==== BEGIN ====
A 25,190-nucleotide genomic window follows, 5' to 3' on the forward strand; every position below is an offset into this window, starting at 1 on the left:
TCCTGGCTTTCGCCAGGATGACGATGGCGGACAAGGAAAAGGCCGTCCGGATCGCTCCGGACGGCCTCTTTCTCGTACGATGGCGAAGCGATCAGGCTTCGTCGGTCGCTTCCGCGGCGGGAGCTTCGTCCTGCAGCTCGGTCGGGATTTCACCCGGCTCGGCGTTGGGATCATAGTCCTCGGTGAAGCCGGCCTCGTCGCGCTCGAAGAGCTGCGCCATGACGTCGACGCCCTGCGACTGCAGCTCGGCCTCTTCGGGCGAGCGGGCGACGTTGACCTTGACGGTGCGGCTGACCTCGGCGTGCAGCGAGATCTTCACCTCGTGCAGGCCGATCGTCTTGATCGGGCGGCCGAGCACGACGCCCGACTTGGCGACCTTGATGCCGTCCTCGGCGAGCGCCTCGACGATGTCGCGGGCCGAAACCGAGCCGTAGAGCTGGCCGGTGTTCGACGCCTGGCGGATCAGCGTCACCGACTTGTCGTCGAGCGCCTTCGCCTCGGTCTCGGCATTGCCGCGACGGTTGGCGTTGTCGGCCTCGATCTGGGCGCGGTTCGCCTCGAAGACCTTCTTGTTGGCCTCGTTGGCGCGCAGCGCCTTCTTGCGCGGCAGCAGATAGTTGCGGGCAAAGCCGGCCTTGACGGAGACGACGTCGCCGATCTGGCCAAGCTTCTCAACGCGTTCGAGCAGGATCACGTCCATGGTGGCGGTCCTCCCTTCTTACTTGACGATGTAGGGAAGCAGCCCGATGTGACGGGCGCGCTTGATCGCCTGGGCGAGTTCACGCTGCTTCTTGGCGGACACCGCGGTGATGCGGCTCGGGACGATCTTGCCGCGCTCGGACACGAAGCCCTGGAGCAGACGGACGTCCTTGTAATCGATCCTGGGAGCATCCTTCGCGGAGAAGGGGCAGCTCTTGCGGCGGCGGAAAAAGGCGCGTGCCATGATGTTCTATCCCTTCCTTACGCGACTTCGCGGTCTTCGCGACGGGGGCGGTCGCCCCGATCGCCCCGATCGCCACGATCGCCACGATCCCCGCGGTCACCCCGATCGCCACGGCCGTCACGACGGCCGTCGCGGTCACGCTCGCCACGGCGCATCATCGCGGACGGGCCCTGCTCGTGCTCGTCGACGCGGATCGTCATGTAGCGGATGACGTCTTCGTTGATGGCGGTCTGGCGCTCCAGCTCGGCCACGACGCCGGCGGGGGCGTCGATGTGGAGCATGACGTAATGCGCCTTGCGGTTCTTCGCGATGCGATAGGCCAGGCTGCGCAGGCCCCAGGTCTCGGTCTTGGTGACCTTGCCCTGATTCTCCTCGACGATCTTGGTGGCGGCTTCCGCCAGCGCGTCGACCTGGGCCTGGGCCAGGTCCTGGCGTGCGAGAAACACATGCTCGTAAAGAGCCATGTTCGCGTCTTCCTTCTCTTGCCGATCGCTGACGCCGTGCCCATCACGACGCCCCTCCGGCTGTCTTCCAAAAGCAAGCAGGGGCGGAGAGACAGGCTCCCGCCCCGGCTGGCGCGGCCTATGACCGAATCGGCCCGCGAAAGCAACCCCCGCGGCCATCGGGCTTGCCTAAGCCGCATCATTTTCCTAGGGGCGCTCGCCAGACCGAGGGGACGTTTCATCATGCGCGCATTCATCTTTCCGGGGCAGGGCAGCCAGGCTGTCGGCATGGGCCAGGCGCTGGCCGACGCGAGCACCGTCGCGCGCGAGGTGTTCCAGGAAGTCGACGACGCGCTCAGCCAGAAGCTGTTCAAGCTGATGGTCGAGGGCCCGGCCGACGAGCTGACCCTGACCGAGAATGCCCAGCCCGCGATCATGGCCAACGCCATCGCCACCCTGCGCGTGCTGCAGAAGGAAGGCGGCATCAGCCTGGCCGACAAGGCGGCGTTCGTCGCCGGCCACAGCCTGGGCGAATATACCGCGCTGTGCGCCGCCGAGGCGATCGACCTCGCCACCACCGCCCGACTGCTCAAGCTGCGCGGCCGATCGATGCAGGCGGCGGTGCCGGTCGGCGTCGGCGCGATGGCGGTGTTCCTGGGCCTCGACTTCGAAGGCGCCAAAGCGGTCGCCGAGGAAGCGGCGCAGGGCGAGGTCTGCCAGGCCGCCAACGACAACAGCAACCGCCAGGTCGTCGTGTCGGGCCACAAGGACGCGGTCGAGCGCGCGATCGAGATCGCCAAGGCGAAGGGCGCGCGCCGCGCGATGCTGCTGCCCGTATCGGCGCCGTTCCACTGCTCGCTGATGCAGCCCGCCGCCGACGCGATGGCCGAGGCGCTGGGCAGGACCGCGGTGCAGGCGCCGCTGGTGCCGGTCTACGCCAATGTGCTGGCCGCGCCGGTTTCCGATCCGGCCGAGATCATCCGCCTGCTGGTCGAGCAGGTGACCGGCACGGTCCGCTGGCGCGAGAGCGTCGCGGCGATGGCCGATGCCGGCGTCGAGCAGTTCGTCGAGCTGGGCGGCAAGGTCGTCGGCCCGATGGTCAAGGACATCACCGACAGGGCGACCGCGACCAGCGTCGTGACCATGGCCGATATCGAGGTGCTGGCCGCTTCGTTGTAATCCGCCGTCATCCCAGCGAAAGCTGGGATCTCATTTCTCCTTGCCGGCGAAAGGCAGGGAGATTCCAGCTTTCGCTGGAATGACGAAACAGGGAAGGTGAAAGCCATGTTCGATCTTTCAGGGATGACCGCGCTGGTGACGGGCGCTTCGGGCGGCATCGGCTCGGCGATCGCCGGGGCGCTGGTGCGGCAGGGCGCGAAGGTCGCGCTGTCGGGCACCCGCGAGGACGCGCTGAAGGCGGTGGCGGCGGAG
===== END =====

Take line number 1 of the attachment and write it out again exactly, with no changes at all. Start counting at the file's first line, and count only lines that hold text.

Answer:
A 25,190-nucleotide genomic window follows, 5' to 3' on the forward strand; every position below is an offset into this window, starting at 1 on the left: